For a moment there in early 2016, we all thought the music in the market was about to stop.
Traders would wake up to see the Chinese yuan falling against the dollar, and then Asian equity markets would slide. That volatility moved on to Europe, until finally it reached New York, where earnings growth was looking anemic anyway.
Commodities prices were still falling because global demand for raw materials was weak, and growth was nowhere to be found.
The sky was falling.
And then it just kind of stopped. Everything stabilised — the yuan, the dollar, commodities. Stocks reversed, and resumed their crawl up. Money started trickling back to commodity-producing emerging market economies.
The question is why. Why did markets find a sickly looking new home? A home it seems no one really believes in?
In part, we’d argue, it’s because of Chinese property markets.
Back to boom
China’s National Bureau of Statistics reported that property markets in the country have staged a glorious rebound. Sales of commercial and residential (excluding affordable housing) surged 60% from this time last year. Prices in first and second-tier cities are surging.
This all started during the second half of 2015. Before that, it looked like the Chinese property market was cooling after a boom driven by government stimulus meant to stave off the financial crisis in 2009. That, of course, had a positive impact on the prices of things it took to building more property — steel, cement etc.
As that boom started to wane, prices started falling too.
The thing is, the Chinese government showed us very clearly in its GDP data last week that it is not quite ready to let that party end. In fact, it’s ramping back up like never before.
This is old China — the sectors the government is supposed to winding down and restructuring — coming in to save the world with its incredible growth machine. You can see the reversal below in this chart, courtesy of Societe Generale:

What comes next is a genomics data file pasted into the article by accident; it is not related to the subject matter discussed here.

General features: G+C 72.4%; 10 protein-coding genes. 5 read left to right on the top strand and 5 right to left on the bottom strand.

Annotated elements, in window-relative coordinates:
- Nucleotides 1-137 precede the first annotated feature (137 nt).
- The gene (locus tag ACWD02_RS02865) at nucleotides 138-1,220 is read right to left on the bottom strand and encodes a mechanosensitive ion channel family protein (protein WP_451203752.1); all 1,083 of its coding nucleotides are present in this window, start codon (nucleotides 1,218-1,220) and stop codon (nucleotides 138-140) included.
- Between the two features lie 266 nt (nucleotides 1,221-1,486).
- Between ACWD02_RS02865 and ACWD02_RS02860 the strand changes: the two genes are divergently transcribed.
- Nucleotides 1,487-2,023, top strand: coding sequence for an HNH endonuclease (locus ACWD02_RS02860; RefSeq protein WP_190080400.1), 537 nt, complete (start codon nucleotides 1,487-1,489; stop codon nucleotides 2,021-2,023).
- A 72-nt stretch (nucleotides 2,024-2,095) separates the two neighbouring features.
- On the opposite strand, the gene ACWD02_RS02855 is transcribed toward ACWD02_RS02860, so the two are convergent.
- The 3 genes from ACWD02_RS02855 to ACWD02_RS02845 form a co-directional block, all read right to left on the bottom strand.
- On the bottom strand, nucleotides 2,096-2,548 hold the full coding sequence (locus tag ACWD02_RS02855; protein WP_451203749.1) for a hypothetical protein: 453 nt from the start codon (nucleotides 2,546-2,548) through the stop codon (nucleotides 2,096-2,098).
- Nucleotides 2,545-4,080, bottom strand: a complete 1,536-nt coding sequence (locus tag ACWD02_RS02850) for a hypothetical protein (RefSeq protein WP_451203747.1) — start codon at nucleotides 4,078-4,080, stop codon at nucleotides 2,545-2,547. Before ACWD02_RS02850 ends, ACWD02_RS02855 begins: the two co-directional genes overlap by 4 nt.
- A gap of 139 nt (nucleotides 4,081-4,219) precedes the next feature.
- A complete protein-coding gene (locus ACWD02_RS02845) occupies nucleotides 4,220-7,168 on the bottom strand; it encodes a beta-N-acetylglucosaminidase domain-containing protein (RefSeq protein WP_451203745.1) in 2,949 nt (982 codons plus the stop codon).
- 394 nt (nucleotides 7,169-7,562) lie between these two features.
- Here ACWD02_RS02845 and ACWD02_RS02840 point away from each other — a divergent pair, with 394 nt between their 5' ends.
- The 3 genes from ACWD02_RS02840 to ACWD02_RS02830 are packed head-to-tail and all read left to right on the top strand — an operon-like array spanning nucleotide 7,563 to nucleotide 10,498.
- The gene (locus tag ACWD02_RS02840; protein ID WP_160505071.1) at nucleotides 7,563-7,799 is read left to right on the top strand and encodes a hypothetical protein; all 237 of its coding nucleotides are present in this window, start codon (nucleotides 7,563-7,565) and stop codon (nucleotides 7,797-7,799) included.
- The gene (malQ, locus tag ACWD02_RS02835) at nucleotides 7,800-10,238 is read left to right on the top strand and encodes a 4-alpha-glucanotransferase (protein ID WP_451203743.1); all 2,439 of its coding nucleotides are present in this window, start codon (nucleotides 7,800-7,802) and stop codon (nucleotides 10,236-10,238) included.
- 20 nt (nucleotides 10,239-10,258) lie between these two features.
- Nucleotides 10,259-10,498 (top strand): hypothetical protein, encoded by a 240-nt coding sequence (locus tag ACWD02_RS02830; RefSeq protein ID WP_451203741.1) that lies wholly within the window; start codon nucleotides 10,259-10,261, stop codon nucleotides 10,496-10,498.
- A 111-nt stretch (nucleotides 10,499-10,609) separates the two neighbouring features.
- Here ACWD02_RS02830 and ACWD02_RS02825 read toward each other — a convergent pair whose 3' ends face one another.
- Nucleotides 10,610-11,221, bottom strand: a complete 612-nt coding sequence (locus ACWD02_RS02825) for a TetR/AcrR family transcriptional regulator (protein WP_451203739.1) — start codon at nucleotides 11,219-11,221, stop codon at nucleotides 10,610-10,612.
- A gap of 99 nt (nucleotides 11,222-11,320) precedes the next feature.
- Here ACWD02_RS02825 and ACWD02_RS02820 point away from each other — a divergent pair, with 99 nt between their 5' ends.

Our new saviors are our old saviors — (in large part) the very state owned enterprises (SOEs) that lead this property boom in the first place.
We don’t need another hero
This “growth” in China prompted Citi analysts to say we’ve seen a bottom in commodities markets.
“There is growing evidence that virtually all commodities have stared at a price bottom and are groping for a return to normal,” analysts including Ed Morse said in a report received Monday. Petroleum and natural gas markets are recovering, while industrial metals are advancing as China’s property market picks up, they said.
Taking that to heart, China’s steelmakers and cement producers are ramping up production again. They’re doing this on domestic demand.
But the problem is that this kind of growth is unsustainable, as Societe Generale’s Wei Yao pointed out in a recent note. It’s just adding more debt and pressure to the system [emphasis ours].
“This looks like an old-styled credit-backed investment-driven recovery, which bears an uncanny resemblance to the beginning of the “four trillion stimulus” package in 2009,” she wrote. “The consequence of that stimulus was inflation, asset bubbles and excess capacity. We still think that this recovery will not last very long; but if we are wrong, beware of bubble risks, capital outflows and devaluation pressure on the renminbi.”
Capital outflows and devaluations pressures take us back to the unwieldy yuan that troubled markets at the beginning of the year. The IMF wants China to stop adding to its bubbly debt pile, and the Chinese government’s response is basically — chill, we’re working on it.
Meanwhile, corporate defaults are on the rise.
This can’t go on forever, but sure, enjoy it while it lasts.
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